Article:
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Sailing Offers Exhileration on Open Waters
September 23, 2011
Some do it for the feeling of absolute freedom. Others enjoy the sight of an unobscured sunset, the sound of canvas unfurling in the wind, the sturdy feel of the ropes and taste of the salty air.
"You're forcing a natural agent — the wind — to do your bidding," says sailboat owner and recreational sailor Paul Erskine.
Regardless of the reasons, sailing is a popular hobby for both the adventurous and competitive. While some take their boats out for cruises lasting several days to several weeks, others prefer to gut their boats and race them competitively.
Jim Rice and Cait Goodwin are such owners, who bought their boat with another family and gutted it for racing. Rice, who learned to sail through a marine biology program in Massachussets, enjoys competi- tive sailing for the teamwork and excitement it provides.
"It's a teamwork sport," he says. "You want a team that works in concert as best it can."
Sailing teams can have four to six people, each with a different role to manipulate the sails.
Working in synch with a team, he says, is "a Zen like experience." He also says the situation can also take an abrupt turn, where "the wind's blowing really hard and you want to maximize your speed but not overpower the boat."
Sailing instructor Mike Fulmor enjoys the freedom and adventure provided by sailing cruises.
Fulmor, a Yaquina Bay Yacht Club instructor, has spent more than 50 years on the water.
He learned to sail "since I was born," and made his farthest trip in 2003: Newport to Mexico and then across the south Pacific to Australia.
"You can sail anywhere you want," the sailing veteran remarks through a bushy beard. "You're just limited by your imagination."
Fulmor says that the other draw of cruising comes from the camaraderie that develops both between crew members and boats. "Cruising communities are some of the best around," he boasts. He says that many boats share experiences, both good and bad, on the water and have common ground to talk about when they make landfall.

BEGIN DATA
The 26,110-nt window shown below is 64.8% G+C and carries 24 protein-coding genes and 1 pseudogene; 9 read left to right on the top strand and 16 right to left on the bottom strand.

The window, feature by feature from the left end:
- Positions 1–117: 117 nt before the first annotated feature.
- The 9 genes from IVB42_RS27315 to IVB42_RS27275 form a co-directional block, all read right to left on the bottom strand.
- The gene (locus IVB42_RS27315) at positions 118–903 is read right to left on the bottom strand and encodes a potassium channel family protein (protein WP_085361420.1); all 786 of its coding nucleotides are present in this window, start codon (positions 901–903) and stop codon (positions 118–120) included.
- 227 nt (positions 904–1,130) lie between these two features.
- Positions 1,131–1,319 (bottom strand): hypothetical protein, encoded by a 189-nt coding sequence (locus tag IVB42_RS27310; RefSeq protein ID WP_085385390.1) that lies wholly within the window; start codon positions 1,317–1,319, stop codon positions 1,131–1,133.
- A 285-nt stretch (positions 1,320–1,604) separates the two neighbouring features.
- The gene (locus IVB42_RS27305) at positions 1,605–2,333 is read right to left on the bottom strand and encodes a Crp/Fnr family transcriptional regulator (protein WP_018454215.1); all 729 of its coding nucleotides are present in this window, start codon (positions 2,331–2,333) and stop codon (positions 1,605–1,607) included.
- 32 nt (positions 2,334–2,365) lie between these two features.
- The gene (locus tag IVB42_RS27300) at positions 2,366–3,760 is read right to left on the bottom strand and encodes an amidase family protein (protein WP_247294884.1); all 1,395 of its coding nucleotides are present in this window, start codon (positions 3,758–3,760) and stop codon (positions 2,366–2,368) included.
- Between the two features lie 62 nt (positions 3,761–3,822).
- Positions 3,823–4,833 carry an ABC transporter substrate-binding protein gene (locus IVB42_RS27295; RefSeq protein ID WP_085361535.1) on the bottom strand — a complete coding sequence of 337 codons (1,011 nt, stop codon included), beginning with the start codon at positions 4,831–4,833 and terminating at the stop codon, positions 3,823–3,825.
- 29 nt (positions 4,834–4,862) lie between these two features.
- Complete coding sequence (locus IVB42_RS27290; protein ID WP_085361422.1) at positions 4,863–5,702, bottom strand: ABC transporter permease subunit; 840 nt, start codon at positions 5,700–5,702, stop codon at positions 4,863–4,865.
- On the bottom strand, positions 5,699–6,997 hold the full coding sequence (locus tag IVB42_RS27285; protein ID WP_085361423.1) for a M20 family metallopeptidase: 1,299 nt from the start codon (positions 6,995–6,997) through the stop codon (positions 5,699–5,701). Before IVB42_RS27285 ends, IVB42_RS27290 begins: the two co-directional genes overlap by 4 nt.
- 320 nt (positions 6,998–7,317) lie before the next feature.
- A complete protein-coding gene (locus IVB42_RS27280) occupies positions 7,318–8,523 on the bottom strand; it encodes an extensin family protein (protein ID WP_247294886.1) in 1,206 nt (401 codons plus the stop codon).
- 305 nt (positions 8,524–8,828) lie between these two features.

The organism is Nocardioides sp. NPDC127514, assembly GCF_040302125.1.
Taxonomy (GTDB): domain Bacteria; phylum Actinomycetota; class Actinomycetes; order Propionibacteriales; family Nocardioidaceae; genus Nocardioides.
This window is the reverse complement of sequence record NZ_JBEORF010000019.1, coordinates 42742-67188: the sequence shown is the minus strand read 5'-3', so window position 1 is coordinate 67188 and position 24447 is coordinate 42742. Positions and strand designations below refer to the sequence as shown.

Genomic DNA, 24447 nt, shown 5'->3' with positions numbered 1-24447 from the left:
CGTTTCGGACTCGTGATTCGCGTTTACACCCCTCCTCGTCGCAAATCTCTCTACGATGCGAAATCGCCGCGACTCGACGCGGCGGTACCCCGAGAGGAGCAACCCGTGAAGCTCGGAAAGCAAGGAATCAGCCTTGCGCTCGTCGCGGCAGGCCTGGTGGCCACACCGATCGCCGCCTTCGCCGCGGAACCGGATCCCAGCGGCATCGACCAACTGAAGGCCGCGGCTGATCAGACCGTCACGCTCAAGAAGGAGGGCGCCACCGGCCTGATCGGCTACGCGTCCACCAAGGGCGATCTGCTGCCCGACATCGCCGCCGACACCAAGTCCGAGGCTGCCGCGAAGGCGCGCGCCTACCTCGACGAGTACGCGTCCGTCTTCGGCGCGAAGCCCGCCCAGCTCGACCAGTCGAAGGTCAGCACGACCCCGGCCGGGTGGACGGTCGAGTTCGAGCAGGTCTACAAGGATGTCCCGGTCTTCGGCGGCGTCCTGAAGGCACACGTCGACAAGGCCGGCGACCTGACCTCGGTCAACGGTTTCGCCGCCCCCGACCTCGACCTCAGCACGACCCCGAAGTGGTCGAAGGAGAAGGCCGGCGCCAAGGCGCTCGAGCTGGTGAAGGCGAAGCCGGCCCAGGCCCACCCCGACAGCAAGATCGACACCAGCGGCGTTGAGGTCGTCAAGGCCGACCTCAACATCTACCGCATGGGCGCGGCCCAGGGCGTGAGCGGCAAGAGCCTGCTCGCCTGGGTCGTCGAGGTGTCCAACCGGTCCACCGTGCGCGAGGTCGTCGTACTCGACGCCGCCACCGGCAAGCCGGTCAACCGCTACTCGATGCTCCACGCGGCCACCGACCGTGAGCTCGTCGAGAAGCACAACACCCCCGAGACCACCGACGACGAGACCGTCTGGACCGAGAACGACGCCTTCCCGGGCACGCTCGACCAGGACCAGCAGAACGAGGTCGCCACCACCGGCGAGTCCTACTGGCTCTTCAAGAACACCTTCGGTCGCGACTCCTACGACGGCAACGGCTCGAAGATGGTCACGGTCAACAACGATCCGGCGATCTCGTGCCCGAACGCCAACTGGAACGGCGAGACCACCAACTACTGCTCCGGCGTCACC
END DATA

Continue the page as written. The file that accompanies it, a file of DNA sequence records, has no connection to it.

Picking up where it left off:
A sailing crew, says his wife, Barbara, requires an important mix of skills. "It's a real small world on the boat." Crews can be as small as a mom and pop boat, or several friends.
Crews should have skills in several areas, Fulmor says: mechanical knowledge for when an engine inevitably breaks down, culinary skills for eating on board most of the trip, leader- ship and direction to captain the boat, and most importantly, sailing ability.
"If anybody wants to be a crew member, it's easy," Fulmor says. "Plenty of people need crew."
Sailing skills are transferable among the sailing community, Fulmor says. "Once you learn," he explains, "you can sail on other people's boats." Working as a crewmember on a charter boat is a way to travel through work.
No matter how one gets into it, sailing is a skill that must be patiently learned. Club member Stephanie Brown taught herself when she was 22 after plenty of reading and preparation. Having learned from his father, Fulmor advises against this.
"You can be self taught as long as you read the proper books," he says, arguing it can reinforce bad habits. While he doesn't count Brown as one of them, "a lot of people will learn just enough to be dangerous."
There has been, and still is, a certain price barrier in some areas, but the Yaquina Bay Yacht Club is attempting to diminish that with a pro-rated yearly membership fee as well as discounts on sailing lessons.
Currently, several organizations offer sailing lessons, such as the Yacht Club or the Oregon Boat Association. Lessons are divided by boat certification levels: basic keel-boat, basic coastal cruising, and bare boat charter. Each works on a larger boat size and each costs roughly $300 for the entire course including lessons and materials.
Sailing lessons aren't the only way to learn, but they are the most direct. Newbies looking for a start can sometimes join a crew by stopping at Newport's Bier One or the Yacht Club at around five p.m. on Wednesdays.